Friday, December 07, 2007
Technology's promise and reality
Here I am now in the year 2007 with a different kind of restlessness—the kind that doesn't keep me from going to sleep, but the kind that awakens me in the middle of the night. What makes me restless on this particular early morning at 4:00 a.m.—ideas, upcoming projects, caffeine, athletes foot?
Looking back on those restless nights as a kid, it's somewhat disappointing when comparing my ideas of what the future would be like and what it has actually become. Sure there are some things that are pretty slick and are the result of our advancing technology—the cell phone, personal computer and the internet come to mind. However, when I consider how all of these high-tech gadgets are used (or should I say "misused?), that kid's excitement for tomorrow is nowhere to be found. I suppose in my youthful mind I pictured us being a bit more responsible or meaningful in the employment of whatever new technologies that came into play. Had I considered cell phones, I would have seen such calls as legitimate or important rather than the multitude of unimaginative, distracting and dumbed-down calls that are made... "Whacha' doing? Where are you? I'm standing in the isle at Wal-Mart, which margarine should I buy?"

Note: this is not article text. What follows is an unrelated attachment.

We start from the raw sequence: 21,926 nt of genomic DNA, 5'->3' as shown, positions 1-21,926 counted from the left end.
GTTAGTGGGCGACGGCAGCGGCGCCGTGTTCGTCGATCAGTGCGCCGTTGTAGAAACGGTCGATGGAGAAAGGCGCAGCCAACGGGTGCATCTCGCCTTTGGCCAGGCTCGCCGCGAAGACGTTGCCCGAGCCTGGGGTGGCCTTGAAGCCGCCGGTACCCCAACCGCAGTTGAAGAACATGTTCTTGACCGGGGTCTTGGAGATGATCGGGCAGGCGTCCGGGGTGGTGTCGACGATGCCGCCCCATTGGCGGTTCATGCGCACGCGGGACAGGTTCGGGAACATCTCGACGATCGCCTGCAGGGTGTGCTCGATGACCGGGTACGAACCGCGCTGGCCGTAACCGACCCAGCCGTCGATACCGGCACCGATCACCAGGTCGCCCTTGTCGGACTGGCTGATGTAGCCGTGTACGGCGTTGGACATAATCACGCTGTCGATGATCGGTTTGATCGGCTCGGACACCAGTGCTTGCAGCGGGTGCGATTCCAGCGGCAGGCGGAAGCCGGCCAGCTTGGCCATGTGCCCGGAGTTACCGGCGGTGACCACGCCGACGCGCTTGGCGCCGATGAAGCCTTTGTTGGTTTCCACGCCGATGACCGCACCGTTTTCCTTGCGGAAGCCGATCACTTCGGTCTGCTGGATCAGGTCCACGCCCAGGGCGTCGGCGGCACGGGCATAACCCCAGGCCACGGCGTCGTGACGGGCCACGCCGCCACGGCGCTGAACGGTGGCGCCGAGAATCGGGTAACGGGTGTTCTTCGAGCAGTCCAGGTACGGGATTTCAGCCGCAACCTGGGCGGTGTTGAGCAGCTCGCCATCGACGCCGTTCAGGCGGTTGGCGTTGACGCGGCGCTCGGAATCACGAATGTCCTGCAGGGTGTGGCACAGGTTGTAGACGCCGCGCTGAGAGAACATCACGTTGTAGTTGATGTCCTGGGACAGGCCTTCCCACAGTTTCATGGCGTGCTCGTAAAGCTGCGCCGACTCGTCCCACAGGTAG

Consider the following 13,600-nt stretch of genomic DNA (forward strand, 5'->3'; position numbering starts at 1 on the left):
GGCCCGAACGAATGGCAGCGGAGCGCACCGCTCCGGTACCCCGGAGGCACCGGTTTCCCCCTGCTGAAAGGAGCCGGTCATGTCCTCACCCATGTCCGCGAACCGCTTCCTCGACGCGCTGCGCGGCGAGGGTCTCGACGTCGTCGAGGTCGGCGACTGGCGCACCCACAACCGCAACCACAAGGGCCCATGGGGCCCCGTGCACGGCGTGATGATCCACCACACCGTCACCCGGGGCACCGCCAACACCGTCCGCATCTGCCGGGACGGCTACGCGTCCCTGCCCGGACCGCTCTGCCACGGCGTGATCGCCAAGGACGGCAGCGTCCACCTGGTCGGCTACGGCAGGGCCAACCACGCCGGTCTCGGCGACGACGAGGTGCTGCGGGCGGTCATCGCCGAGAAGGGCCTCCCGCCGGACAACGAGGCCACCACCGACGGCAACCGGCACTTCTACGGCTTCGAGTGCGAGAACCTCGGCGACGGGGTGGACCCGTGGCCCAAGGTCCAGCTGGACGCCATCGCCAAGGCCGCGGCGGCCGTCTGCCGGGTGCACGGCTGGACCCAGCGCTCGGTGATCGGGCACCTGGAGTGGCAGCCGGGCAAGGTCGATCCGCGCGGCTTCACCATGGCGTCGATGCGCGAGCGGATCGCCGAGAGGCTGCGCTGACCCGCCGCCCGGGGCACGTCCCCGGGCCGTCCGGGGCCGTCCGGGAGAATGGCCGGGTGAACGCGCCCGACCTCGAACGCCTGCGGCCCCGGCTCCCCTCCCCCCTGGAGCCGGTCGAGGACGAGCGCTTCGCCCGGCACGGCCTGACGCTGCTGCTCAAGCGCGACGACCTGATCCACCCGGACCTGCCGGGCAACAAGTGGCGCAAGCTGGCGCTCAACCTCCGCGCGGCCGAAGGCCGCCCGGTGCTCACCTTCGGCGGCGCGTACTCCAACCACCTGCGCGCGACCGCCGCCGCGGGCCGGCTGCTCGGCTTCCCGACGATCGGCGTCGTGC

I'm reminded of Springsteen's latest song Radio Nowhere.
I was tryin' to find my way home
But all I heard was a drone
Bouncing off a satellite
Crushin' the last lone American night
This is radio nowhere, is there anybody alive out there?
At 9-years-old and watching Neil Armstrong set foot on the moon, I anticipated that by the time I was, say 47, trips to the moon would be common—even routine. As it turns out, it's still difficult to get there and back. And now that the momentum of the Apollo program has been lost to a program limited to earth orbit, returning to the moon will be like starting all over again.
Perhaps returning to the moon will be more challenging now, given all the new complications that are part of today's intricate technologies. If that turns out to be true, the second part of this saga might be just as exciting for today's 9-year-old kids as it was in the 60s.
For now, let's rename the 1968 film 2001: A Space Odyssey to 3001: A Space Odyssey. Maybe when 3001 finally comes around, Arthur C. Clarke's work will be a bit more accurate of our world then.